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The number of pregnancies in HIV infected women is increasing. In 1998 there were just 185 confirmed cases, which increased to 758 in 2002.1 This probably reflects an increase in incidence as well as an increase in “identification” by the introduction of routine antenatal screening. The success of routine antenatal screening is, however, variable, with the target of 90% of pregnancies being screened being achieved in very few areas. This highlights the need for far more training of both midwives and obstetricians, discussing openly the benefit and need for antenatal testing.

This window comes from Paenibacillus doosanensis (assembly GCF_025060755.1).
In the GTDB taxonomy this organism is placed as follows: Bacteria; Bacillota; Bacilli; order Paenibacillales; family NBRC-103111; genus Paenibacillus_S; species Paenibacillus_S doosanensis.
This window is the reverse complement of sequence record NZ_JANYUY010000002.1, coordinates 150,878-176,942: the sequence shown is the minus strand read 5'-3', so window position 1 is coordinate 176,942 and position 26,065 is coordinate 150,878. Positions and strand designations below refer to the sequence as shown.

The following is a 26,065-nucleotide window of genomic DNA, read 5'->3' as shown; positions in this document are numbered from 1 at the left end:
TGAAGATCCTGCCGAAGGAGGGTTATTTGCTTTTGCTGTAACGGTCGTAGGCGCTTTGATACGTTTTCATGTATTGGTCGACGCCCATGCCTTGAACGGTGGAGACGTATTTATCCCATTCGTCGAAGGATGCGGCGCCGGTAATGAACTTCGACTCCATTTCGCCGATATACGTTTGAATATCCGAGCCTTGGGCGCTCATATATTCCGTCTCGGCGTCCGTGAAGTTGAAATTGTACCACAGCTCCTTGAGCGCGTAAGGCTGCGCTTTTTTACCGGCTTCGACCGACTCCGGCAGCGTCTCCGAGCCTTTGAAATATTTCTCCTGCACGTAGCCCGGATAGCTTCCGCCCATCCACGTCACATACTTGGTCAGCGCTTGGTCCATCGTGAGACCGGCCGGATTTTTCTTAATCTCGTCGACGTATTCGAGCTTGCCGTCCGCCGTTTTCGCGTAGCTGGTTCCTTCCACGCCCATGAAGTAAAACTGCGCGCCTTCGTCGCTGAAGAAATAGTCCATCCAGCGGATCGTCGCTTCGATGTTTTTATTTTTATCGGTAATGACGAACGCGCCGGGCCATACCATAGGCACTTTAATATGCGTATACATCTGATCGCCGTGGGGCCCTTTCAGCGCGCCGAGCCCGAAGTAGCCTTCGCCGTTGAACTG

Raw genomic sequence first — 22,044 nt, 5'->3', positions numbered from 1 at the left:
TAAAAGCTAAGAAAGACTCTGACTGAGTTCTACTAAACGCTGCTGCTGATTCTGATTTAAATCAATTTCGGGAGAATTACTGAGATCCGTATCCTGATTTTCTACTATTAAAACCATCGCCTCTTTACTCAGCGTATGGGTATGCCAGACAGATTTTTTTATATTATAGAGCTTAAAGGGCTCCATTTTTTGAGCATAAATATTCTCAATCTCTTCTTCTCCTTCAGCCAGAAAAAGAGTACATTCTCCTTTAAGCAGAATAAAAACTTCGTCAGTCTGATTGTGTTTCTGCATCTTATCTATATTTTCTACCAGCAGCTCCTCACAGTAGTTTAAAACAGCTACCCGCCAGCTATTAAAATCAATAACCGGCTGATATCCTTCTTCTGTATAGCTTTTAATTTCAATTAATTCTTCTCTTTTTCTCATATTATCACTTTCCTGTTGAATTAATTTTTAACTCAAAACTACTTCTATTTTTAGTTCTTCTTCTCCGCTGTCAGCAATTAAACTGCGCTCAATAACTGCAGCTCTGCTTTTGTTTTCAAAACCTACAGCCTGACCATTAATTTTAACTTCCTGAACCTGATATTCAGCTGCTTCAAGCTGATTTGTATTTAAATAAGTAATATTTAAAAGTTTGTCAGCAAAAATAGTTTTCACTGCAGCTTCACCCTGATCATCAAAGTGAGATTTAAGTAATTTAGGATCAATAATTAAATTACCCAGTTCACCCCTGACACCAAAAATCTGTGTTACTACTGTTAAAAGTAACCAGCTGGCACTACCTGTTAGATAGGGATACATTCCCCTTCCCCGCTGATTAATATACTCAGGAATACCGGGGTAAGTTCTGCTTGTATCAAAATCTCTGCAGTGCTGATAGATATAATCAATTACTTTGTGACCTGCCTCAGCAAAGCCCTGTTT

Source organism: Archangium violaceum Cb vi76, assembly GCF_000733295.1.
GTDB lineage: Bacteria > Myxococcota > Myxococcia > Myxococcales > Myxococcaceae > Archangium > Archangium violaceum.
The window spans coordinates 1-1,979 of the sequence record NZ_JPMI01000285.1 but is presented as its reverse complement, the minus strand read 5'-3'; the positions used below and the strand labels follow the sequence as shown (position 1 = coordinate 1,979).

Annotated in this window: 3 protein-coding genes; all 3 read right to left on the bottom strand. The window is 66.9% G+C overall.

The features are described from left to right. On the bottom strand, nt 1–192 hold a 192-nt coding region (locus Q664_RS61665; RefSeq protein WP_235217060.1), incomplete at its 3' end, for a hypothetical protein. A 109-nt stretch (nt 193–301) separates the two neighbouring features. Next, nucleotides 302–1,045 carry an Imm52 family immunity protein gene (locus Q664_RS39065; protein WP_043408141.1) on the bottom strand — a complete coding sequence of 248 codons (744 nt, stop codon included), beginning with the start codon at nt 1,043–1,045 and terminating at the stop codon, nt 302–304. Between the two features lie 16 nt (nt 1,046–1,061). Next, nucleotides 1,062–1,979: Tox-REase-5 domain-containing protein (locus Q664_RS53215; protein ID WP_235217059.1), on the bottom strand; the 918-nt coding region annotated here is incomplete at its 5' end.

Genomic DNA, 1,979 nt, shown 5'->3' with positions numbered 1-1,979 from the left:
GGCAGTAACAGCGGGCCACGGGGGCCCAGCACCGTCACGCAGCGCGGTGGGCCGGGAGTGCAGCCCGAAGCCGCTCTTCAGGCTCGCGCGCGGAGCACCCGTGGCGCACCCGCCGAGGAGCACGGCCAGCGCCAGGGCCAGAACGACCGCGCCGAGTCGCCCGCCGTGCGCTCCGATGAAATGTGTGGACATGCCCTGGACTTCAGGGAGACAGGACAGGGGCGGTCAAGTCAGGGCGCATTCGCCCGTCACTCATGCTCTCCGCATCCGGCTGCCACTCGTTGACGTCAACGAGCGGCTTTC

About three quarters of all women, globally, who are infected with HIV come from sub-Saharan Africa.